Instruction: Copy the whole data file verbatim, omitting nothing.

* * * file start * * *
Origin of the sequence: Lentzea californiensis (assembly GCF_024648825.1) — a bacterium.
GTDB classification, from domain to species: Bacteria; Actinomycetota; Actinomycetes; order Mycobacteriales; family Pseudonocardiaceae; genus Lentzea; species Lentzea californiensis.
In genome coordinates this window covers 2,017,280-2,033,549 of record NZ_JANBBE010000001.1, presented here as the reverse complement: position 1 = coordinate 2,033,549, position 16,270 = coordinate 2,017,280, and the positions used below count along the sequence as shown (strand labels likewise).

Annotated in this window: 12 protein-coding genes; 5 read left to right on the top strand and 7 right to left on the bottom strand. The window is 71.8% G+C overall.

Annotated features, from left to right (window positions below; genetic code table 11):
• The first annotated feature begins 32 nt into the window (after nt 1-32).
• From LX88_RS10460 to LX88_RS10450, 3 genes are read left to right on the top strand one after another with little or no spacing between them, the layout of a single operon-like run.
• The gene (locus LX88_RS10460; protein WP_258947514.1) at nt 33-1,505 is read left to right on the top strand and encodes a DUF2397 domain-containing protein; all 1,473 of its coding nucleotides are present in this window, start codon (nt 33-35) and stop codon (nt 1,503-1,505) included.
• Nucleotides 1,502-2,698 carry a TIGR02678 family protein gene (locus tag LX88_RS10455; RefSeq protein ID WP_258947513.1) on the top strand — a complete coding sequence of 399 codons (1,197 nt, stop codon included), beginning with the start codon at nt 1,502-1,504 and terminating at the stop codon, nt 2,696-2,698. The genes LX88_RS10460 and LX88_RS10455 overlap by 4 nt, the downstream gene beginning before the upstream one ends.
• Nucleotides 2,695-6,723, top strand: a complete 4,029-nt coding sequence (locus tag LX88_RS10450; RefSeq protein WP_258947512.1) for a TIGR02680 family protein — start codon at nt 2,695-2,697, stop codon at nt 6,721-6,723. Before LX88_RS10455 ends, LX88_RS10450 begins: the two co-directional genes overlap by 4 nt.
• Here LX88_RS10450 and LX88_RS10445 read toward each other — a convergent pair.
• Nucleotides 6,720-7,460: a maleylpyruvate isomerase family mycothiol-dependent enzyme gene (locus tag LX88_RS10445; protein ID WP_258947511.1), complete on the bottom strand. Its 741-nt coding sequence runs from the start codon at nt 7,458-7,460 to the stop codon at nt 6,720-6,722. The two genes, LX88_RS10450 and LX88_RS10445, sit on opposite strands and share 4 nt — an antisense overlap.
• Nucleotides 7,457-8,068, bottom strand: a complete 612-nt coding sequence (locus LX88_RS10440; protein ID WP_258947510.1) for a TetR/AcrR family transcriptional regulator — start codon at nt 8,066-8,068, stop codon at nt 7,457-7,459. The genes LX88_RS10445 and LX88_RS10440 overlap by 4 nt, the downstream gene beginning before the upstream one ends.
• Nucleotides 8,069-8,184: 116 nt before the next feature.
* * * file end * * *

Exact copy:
Origin of the sequence: Lentzea californiensis (assembly GCF_024648825.1) — a bacterium.
GTDB classification, from domain to species: Bacteria; Actinomycetota; Actinomycetes; order Mycobacteriales; family Pseudonocardiaceae; genus Lentzea; species Lentzea californiensis.
In genome coordinates this window covers 2,017,280-2,033,549 of record NZ_JANBBE010000001.1, presented here as the reverse complement: position 1 = coordinate 2,033,549, position 16,270 = coordinate 2,017,280, and the positions used below count along the sequence as shown (strand labels likewise).

Annotated in this window: 12 protein-coding genes; 5 read left to right on the top strand and 7 right to left on the bottom strand. The window is 71.8% G+C overall.

Annotated features, from left to right (window positions below; genetic code table 11):
• The first annotated feature begins 32 nt into the window (after nt 1-32).
• From LX88_RS10460 to LX88_RS10450, 3 genes are read left to right on the top strand one after another with little or no spacing between them, the layout of a single operon-like run.
• The gene (locus LX88_RS10460; protein WP_258947514.1) at nt 33-1,505 is read left to right on the top strand and encodes a DUF2397 domain-containing protein; all 1,473 of its coding nucleotides are present in this window, start codon (nt 33-35) and stop codon (nt 1,503-1,505) included.
• Nucleotides 1,502-2,698 carry a TIGR02678 family protein gene (locus tag LX88_RS10455; RefSeq protein ID WP_258947513.1) on the top strand — a complete coding sequence of 399 codons (1,197 nt, stop codon included), beginning with the start codon at nt 1,502-1,504 and terminating at the stop codon, nt 2,696-2,698. The genes LX88_RS10460 and LX88_RS10455 overlap by 4 nt, the downstream gene beginning before the upstream one ends.
• Nucleotides 2,695-6,723, top strand: a complete 4,029-nt coding sequence (locus tag LX88_RS10450; RefSeq protein WP_258947512.1) for a TIGR02680 family protein — start codon at nt 2,695-2,697, stop codon at nt 6,721-6,723. Before LX88_RS10455 ends, LX88_RS10450 begins: the two co-directional genes overlap by 4 nt.
• Here LX88_RS10450 and LX88_RS10445 read toward each other — a convergent pair.
• Nucleotides 6,720-7,460: a maleylpyruvate isomerase family mycothiol-dependent enzyme gene (locus tag LX88_RS10445; protein ID WP_258947511.1), complete on the bottom strand. Its 741-nt coding sequence runs from the start codon at nt 7,458-7,460 to the stop codon at nt 6,720-6,722. The two genes, LX88_RS10450 and LX88_RS10445, sit on opposite strands and share 4 nt — an antisense overlap.
• Nucleotides 7,457-8,068, bottom strand: a complete 612-nt coding sequence (locus LX88_RS10440; protein ID WP_258947510.1) for a TetR/AcrR family transcriptional regulator — start codon at nt 8,066-8,068, stop codon at nt 7,457-7,459. The genes LX88_RS10445 and LX88_RS10440 overlap by 4 nt, the downstream gene beginning before the upstream one ends.
• Nucleotides 8,069-8,184: 116 nt before the next feature.